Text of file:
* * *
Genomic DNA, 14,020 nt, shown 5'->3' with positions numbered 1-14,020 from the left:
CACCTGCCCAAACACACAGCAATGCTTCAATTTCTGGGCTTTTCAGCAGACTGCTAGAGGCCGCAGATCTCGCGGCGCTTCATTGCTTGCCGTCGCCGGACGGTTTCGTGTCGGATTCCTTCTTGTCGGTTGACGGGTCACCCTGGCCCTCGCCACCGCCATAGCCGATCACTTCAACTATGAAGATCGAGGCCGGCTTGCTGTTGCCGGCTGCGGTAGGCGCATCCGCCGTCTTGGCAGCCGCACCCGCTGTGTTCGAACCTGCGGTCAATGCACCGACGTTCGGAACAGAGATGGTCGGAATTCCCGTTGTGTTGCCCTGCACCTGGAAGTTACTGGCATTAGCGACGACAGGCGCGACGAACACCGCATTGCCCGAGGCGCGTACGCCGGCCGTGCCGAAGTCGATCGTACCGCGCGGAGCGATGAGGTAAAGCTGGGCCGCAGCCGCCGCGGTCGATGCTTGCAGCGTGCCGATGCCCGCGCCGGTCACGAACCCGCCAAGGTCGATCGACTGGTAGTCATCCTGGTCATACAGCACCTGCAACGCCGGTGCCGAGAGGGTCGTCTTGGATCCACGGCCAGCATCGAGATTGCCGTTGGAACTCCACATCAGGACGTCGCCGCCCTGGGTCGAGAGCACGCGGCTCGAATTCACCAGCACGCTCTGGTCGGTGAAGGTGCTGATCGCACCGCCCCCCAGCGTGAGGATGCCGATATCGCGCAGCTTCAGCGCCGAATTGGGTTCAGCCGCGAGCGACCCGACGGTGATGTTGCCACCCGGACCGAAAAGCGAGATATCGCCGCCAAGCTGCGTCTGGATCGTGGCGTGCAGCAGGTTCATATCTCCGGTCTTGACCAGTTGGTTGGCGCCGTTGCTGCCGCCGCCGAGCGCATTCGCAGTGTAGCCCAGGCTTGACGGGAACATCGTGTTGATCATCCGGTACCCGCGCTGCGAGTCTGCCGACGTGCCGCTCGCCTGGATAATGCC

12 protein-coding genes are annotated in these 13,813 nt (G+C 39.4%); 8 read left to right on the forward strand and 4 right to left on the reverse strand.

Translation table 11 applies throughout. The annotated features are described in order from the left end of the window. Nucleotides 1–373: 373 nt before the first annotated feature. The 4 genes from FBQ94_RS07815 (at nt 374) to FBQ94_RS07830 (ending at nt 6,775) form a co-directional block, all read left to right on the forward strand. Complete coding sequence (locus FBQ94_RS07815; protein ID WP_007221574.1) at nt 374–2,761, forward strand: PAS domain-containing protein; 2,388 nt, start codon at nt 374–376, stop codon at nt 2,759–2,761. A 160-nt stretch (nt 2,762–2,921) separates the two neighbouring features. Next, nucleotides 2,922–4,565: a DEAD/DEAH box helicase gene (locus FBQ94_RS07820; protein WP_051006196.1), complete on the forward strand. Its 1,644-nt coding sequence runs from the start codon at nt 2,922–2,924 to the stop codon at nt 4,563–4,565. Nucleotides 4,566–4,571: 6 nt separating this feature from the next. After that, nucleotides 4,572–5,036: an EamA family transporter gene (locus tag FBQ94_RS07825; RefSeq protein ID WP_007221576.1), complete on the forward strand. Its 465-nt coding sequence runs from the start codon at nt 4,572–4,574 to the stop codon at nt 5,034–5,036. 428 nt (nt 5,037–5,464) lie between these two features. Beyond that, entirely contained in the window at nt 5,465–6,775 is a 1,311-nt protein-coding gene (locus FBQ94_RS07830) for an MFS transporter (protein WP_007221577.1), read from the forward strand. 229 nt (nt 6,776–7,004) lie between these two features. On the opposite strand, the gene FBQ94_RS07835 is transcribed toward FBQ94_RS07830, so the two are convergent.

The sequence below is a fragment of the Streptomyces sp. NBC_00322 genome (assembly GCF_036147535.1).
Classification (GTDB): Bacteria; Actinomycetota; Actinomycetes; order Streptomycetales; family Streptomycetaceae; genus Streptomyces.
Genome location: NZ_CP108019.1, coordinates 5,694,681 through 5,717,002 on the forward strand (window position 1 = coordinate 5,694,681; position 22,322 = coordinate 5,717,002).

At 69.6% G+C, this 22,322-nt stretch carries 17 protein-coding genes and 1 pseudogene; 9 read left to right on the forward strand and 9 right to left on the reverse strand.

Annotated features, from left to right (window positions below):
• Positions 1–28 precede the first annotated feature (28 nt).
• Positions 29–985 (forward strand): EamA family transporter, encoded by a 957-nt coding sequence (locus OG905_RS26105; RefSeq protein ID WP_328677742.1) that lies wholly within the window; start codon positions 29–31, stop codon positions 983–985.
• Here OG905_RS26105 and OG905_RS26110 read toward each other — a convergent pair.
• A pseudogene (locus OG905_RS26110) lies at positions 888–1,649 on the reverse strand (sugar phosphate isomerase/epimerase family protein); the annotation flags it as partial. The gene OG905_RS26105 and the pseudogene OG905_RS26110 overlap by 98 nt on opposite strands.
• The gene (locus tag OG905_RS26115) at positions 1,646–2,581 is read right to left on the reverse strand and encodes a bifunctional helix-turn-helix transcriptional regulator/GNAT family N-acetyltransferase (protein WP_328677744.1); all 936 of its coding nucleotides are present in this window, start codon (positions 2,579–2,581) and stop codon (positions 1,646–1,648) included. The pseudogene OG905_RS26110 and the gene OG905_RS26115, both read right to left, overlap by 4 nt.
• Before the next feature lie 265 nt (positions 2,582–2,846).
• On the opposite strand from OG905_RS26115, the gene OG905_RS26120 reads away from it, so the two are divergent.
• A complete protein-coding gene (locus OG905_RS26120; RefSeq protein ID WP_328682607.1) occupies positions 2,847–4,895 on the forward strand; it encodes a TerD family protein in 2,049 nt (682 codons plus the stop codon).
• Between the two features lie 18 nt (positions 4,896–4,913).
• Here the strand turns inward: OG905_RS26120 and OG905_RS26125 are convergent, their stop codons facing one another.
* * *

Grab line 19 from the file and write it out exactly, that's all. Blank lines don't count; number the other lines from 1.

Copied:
• Here the strand turns inward: OG905_RS26120 and OG905_RS26125 are convergent, their stop codons facing one another.